When I was a kid I was a Pittsburgh Pirate fan and a Boston Red Sox fan. When I was 10 the Reds beat the Pirates in the National League Championship series to go to the World Series. I hated the Reds in the way a ten year old boy hates the team that broke his dream of watching his team in the Series.
The Reds went on to play the Red Sox in the epic 1975 Series. I so badly wanted the Red Sox to beat the Reds that I became a crazy Red Sox fan. My new heroes included Fisk, Yaz, Rice, Tiant, Hobson, and Lynn., I still remember waking to see the highlight of game 6 when Carlton Fisk sent the homer into the Boston night and willed it to stay fair as he hopped down the first base line. After game 7 of that series my nearly 30 years of torture began. The game had gone too late for me to stay up so the next morning I ran downstairs only to see the image of Joe Morgan on the TV with his arms raised in victory.
Of course this was not the last of my agonizing moments brought on by “my” Red Sox. Shortly after, while I was still a youth, there was Bucky Dent. As a young adult the Bill Buckner play. In 2003 as a grown man there was Aaron Boone. I still have never seen that ball land. Immediately after it left his bat I turned off the power to the TV and went to bed.
What I didn’t realize was that all of this heartbreak was giving me and I am sure others something to be a part of. I was a Red Sox fan. I was a member of a club that had shared in all of the elation and eventual disappointment that came with being a member of that club. We had a common cause.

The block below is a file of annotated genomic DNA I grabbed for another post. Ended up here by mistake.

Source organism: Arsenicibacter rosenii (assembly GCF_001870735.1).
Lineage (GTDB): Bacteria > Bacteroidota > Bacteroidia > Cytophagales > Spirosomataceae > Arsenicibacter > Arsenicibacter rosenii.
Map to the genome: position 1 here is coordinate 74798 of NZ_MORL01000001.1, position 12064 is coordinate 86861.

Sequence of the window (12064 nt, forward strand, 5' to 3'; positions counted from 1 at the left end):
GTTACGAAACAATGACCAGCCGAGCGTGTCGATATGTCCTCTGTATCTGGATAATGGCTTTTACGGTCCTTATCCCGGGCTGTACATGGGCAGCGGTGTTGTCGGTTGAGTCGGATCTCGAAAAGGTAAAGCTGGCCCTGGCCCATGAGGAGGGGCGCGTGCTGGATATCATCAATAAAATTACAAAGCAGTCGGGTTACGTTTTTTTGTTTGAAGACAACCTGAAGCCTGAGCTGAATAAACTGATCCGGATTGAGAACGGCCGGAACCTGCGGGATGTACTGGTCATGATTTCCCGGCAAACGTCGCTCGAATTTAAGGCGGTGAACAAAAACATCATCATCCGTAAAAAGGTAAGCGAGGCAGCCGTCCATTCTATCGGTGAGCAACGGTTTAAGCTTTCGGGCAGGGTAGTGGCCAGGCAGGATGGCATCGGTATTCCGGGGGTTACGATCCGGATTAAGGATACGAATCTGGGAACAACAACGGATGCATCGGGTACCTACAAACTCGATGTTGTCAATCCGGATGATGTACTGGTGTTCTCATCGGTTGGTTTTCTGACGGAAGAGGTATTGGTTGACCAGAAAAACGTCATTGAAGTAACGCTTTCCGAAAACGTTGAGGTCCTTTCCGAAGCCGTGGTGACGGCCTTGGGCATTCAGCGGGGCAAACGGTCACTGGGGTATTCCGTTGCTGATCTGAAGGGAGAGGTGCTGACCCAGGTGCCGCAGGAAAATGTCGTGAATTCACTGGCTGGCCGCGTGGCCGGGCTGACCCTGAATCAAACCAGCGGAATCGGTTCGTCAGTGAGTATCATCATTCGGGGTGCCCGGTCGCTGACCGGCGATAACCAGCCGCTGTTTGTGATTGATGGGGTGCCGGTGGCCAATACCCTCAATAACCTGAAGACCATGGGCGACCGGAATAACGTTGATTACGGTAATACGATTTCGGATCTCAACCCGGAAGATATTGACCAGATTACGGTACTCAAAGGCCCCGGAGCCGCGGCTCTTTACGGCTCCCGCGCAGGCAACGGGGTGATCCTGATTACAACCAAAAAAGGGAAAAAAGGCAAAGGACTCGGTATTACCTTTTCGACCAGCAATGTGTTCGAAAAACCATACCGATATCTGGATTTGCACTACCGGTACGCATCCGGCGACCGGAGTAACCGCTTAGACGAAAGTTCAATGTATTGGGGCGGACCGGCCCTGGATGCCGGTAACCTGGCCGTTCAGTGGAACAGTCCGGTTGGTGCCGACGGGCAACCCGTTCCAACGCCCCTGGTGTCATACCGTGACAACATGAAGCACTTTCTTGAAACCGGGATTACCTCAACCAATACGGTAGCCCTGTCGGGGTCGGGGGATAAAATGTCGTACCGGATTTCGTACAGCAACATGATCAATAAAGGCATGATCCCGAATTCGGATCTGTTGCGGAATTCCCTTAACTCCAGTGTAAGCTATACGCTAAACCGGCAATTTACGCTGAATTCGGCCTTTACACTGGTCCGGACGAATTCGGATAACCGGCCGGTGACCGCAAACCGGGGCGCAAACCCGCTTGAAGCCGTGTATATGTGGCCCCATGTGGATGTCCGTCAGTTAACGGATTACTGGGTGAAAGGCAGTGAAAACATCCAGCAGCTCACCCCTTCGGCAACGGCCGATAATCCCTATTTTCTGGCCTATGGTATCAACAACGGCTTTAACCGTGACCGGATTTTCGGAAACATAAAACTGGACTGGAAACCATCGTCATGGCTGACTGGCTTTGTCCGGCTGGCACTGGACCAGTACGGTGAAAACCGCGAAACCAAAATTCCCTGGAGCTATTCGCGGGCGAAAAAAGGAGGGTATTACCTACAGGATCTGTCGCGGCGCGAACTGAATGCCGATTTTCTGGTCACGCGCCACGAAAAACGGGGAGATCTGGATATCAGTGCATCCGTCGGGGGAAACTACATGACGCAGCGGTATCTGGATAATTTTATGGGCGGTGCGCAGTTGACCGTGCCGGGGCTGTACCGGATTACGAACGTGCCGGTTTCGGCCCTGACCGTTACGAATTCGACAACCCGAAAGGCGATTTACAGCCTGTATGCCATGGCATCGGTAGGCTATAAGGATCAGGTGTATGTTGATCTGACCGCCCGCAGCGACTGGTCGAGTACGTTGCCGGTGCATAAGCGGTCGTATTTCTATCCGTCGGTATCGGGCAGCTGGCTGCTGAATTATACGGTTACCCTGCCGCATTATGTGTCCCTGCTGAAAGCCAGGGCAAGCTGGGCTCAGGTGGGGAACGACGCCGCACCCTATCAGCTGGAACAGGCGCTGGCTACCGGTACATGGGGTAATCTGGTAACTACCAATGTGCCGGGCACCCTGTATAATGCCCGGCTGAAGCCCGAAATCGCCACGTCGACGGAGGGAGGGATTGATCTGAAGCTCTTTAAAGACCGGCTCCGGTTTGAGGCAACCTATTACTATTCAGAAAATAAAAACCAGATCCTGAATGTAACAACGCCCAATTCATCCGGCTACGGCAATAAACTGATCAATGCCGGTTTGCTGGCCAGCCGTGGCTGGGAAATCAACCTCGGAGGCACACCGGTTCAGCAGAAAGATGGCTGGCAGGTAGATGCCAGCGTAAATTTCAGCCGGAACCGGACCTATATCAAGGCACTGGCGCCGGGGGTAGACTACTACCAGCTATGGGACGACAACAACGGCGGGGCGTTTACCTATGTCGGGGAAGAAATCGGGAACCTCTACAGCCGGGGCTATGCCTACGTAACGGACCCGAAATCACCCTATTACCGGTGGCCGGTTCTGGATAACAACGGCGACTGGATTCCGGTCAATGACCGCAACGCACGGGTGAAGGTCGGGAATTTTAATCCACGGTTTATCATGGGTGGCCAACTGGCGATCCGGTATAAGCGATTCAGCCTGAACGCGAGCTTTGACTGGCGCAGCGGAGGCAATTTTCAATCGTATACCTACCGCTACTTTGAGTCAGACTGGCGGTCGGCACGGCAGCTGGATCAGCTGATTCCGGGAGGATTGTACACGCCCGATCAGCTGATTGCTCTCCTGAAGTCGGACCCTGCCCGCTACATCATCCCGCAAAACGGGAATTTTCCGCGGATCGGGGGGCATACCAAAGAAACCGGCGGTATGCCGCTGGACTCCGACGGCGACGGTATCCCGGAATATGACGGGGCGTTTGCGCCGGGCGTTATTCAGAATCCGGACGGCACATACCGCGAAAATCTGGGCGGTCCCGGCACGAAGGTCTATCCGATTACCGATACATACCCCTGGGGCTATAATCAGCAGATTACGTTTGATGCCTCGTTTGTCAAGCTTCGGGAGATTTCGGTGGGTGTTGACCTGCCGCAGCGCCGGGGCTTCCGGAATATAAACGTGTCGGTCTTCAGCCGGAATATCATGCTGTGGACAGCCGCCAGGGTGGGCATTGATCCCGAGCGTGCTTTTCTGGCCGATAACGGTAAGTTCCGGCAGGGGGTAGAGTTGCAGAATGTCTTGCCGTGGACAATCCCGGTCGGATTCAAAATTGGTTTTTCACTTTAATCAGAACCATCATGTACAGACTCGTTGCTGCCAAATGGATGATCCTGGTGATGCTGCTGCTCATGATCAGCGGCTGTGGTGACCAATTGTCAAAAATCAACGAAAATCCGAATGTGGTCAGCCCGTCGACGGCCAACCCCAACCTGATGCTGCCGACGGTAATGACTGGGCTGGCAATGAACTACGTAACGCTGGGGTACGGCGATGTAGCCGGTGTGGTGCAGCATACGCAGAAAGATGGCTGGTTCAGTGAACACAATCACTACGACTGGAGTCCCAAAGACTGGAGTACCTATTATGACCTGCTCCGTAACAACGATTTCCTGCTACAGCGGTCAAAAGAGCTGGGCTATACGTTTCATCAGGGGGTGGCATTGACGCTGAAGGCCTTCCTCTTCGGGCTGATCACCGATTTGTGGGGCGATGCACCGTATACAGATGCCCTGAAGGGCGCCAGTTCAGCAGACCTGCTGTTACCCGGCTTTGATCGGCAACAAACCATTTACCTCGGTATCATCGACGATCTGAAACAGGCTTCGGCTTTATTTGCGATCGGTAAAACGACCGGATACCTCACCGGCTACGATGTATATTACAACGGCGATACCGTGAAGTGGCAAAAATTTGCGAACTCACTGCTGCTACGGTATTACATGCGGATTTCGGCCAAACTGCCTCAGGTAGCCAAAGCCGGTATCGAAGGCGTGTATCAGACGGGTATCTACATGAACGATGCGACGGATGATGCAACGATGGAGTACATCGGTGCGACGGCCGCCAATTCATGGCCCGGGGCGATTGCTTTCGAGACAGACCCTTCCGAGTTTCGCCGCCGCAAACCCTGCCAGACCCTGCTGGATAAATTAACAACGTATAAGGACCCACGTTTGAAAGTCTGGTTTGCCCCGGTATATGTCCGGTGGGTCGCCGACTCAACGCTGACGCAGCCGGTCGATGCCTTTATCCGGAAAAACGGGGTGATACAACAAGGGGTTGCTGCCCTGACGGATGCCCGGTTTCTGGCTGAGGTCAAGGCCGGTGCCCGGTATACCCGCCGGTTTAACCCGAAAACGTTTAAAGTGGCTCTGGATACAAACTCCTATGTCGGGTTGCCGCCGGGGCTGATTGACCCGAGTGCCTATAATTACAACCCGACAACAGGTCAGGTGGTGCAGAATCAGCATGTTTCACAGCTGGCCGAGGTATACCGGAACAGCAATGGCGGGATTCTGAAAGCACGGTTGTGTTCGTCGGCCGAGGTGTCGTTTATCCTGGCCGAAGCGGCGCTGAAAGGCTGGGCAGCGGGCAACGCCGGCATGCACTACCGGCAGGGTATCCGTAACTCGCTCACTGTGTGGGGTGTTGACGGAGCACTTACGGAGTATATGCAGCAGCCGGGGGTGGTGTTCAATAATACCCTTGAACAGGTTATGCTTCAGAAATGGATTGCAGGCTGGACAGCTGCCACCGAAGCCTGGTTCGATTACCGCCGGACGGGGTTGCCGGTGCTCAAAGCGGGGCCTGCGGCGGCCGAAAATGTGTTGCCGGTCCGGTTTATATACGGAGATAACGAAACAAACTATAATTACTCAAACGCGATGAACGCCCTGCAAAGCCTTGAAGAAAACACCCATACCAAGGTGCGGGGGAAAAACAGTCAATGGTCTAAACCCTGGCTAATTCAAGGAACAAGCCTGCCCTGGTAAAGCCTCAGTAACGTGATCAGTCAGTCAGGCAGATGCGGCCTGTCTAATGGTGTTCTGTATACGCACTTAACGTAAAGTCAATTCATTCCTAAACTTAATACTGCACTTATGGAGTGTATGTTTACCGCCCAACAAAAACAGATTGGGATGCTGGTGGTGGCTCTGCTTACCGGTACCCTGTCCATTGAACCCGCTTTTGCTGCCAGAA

All of that changed in 2004. You could not have found a happier person than I was when the Sox completed their historic comeback against the hated Yankees. I was also elated when they went on to beat the Cardinals and win their first series since 1918. However, something had changed. Something didn’t feel the same. We weren’t the same club anymore. People wouldn’t look at us the same way anymore. We weren’t bad luck losers. We were champions? What did that mean? It meant that we could no longer share in our pain, it was gone. We couldn’t rally around or bad luck or should have beens. They went on to win again in 2007 and 2013. I proudly display photos from each of those series in my home. I am happy that they are my team but it doesn’t feel the same. I don’t have the same feeling anymore. Do I want them to not have won those series? Of course not! Do I want to feel the same way again? Of course I do!
So here is my warning to Cubs fans. I want the Cubs to win, i really do. I would like to see a team that hasn’t won since 1908 finally do it. However, cubs fans if they do you won’t feel the same ever again. What you may or may not realize is that the Goat and Bartman and all the other bad breaks over the last 107 years have brought you together. They have given you something to collectively stand behind and root for. It will feel good, it will be an amazing celebration. Then it won’t feel the same. Winning, oddly, can change everything. Go Cubs!